That was two years ago. Today I'm fitter than at any time since I was skipping high-school gym class to climb nearby roadcuts.

What about you? Maybe we're in the same boat. Have you gotten bad news from your doc recently? Or have you just received your first junk mail from the AARP? (For any Gen-Xers out there, that's the American Association of Retired Persons. Don't kid yourself. They've got your birthdate in their database, too. You'll be hearing from them. Probably sooner than you like.) Either way, you're probably asking yourself…

Is There a La-Z-Boy® in My Future?

The answer? Only if you want one. Don't get me wrong. La-Z-Boy®s are great chairs. They're very comfortable. But you won't find them in many canoes or kayaks. Luckily, though, you don't have to be an athlete to paddle your own canoe. It doesn't matter if you're getting back on the water after several busy decades spent building a career and raising a family, or if you've never held a paddle in your hand before. Chances are good that you're up to the challenge. For evidence, consider my sixty-something Grandad, Tin Tank on his shoulders and pack basket on his back, jogging down the trail to his favorite beaver pond. (He'd probably still be jogging along if a lifetime of Lucky Strikes® hadn't struck him out at last.) And then there's my former flight instructor. He was taking college students on their first flights when he himself was in his 70s. Now, twenty years later, he's only recently turned in his wings — but he still paddles and portages along the routes he surveyed from the air when he flew for the New York State Department of Environmental Conservation. Or how about the kayaking couple who joined our whitewater group back in the 1980s? She was a 60-year-old novice. He was at least 10 years older. Neither had any trouble keeping up with much younger paddlers.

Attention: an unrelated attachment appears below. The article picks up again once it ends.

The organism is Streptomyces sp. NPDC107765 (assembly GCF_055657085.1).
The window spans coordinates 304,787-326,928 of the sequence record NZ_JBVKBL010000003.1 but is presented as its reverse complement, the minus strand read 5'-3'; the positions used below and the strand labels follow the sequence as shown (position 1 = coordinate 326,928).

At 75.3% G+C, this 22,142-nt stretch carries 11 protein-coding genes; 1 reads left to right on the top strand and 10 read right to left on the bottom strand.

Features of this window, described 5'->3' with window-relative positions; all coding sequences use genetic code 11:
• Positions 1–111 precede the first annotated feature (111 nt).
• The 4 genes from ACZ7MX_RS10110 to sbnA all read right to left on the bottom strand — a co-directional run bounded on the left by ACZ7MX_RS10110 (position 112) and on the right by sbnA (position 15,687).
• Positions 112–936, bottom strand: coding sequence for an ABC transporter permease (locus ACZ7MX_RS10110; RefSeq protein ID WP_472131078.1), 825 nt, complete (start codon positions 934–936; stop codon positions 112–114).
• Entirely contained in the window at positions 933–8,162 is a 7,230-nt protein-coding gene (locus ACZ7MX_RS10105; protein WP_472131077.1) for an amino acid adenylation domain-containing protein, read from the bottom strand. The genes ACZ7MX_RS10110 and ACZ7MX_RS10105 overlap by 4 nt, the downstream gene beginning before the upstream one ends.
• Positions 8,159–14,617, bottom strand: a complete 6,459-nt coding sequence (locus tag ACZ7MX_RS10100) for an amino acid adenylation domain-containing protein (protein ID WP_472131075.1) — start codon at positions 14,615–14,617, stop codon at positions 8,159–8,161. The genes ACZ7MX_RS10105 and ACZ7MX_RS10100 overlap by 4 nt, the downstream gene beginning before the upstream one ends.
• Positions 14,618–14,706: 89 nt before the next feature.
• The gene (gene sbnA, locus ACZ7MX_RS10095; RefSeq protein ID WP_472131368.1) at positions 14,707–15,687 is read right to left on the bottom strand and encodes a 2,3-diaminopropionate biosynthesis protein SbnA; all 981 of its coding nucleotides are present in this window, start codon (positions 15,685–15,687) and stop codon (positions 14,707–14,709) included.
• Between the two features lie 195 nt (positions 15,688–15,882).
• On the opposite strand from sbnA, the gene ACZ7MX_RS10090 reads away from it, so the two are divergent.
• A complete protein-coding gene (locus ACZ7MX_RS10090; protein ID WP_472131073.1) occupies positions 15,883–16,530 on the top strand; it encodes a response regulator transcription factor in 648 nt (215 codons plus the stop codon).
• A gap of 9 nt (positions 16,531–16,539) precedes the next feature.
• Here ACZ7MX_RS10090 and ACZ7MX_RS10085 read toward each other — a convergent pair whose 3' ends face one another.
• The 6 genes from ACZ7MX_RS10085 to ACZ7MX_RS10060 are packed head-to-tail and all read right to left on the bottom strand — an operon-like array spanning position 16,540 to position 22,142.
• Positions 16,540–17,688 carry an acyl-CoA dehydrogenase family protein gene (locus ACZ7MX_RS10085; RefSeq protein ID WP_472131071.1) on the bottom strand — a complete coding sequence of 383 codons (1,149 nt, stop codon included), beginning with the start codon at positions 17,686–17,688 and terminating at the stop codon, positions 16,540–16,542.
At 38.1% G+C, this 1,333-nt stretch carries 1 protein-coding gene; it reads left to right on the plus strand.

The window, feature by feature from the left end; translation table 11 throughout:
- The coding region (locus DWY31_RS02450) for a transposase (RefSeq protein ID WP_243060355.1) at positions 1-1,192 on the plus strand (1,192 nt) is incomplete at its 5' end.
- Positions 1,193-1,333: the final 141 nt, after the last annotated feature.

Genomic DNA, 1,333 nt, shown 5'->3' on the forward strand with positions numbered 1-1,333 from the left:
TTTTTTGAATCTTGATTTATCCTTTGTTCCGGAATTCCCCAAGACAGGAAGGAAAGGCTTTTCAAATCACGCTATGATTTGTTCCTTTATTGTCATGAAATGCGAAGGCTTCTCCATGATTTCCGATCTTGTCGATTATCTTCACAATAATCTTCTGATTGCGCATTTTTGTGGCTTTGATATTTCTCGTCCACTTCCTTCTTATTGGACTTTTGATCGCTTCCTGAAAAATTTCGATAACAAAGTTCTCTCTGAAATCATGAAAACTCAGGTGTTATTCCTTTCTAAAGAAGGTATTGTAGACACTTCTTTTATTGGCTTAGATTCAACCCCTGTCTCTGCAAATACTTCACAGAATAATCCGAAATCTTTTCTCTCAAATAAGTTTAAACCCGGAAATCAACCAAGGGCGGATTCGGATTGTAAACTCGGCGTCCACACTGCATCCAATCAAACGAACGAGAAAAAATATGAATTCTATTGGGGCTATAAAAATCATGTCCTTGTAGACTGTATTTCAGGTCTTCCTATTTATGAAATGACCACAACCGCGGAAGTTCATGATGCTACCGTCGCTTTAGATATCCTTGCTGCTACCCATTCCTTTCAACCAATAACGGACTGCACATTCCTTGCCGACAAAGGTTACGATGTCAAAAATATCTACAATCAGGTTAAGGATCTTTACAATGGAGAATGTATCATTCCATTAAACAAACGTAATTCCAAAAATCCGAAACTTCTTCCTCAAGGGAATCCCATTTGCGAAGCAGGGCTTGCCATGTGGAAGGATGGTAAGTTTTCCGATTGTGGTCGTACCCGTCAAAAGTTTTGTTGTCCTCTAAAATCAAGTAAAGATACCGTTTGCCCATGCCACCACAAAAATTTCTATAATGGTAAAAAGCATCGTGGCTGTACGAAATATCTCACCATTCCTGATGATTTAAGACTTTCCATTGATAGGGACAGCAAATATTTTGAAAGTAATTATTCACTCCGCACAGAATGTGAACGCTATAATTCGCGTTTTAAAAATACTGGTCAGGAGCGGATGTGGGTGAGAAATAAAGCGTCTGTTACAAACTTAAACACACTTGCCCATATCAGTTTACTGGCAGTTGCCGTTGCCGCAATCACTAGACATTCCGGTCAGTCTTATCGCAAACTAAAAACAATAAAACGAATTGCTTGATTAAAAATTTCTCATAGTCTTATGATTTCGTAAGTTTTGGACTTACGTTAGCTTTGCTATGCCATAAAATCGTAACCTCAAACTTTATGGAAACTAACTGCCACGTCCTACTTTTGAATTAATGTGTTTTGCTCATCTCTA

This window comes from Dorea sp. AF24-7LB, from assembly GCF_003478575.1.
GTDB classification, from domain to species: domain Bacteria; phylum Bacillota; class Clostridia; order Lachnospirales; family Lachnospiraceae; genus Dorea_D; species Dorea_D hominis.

Get the picture? Sure you do. Age alone won't keep you in a La-Z-Boy®. But that doesn't mean you can ignore the passage of the years altogether. Even people who've been active all their lives will have noticed the signs by the time they hit the mid-century mark. Maps are harder to read than they used to be. Rolling out of the sleeping bag in the morning isn't quite as easy as it once was. And familiar portages seem to have grown both longer and steeper since the last time you carried your boat and gear across them.

What's the remedy? Oddly enough, the best way to keep your body in working order is to work it. Often and hard. But not too hard. Just hard enough to break a sweat. And what's too hard? Here's one simple test: If you can't spare any breath to talk, you're over the limit. (Any doubts or questions? Ask your doctor. Before you begin.) Of course, if it's been a while since you did anything more strenuous than turn on the TV, you'll need to start slowly. Park at the outskirts of the lot at the HyperMart and walk to the door. Take the stairs rather than the elevator when you only have to go up a few floors. Bike or walk to work when the weather (and distance) permit. Go out for a short paddle before dinner at camp. It doesn't matter what you do, so long as you do it regularly. Every other day is good, but every day is better — though it won't hurt to take one day a week off for good behavior.